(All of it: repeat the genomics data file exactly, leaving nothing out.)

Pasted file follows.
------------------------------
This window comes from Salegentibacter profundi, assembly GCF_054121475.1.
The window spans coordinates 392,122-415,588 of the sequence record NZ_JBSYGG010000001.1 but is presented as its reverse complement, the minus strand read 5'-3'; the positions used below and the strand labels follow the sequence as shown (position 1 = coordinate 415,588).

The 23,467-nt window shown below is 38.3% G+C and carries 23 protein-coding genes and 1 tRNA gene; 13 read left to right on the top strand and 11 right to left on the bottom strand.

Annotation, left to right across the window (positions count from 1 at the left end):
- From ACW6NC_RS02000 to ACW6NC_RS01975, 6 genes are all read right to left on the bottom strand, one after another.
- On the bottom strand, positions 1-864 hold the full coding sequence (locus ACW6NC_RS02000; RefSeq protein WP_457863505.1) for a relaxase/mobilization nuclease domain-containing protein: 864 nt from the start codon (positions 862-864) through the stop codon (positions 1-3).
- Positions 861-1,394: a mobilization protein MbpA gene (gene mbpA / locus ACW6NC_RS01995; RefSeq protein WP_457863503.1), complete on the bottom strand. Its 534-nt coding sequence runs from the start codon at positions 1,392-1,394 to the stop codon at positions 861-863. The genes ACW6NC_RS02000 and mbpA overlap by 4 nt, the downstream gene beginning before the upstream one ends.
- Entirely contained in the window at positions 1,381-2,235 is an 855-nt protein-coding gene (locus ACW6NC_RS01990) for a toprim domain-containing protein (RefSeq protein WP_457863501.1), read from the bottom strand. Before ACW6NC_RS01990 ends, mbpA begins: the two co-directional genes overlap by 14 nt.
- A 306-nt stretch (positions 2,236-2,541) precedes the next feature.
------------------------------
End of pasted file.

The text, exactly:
This window comes from Salegentibacter profundi, assembly GCF_054121475.1.
The window spans coordinates 392,122-415,588 of the sequence record NZ_JBSYGG010000001.1 but is presented as its reverse complement, the minus strand read 5'-3'; the positions used below and the strand labels follow the sequence as shown (position 1 = coordinate 415,588).

The 23,467-nt window shown below is 38.3% G+C and carries 23 protein-coding genes and 1 tRNA gene; 13 read left to right on the top strand and 11 right to left on the bottom strand.

Annotation, left to right across the window (positions count from 1 at the left end):
- From ACW6NC_RS02000 to ACW6NC_RS01975, 6 genes are all read right to left on the bottom strand, one after another.
- On the bottom strand, positions 1-864 hold the full coding sequence (locus ACW6NC_RS02000; RefSeq protein WP_457863505.1) for a relaxase/mobilization nuclease domain-containing protein: 864 nt from the start codon (positions 862-864) through the stop codon (positions 1-3).
- Positions 861-1,394: a mobilization protein MbpA gene (gene mbpA / locus ACW6NC_RS01995; RefSeq protein WP_457863503.1), complete on the bottom strand. Its 534-nt coding sequence runs from the start codon at positions 1,392-1,394 to the stop codon at positions 861-863. The genes ACW6NC_RS02000 and mbpA overlap by 4 nt, the downstream gene beginning before the upstream one ends.
- Entirely contained in the window at positions 1,381-2,235 is an 855-nt protein-coding gene (locus ACW6NC_RS01990) for a toprim domain-containing protein (RefSeq protein WP_457863501.1), read from the bottom strand. Before ACW6NC_RS01990 ends, mbpA begins: the two co-directional genes overlap by 14 nt.
- A 306-nt stretch (positions 2,236-2,541) precedes the next feature.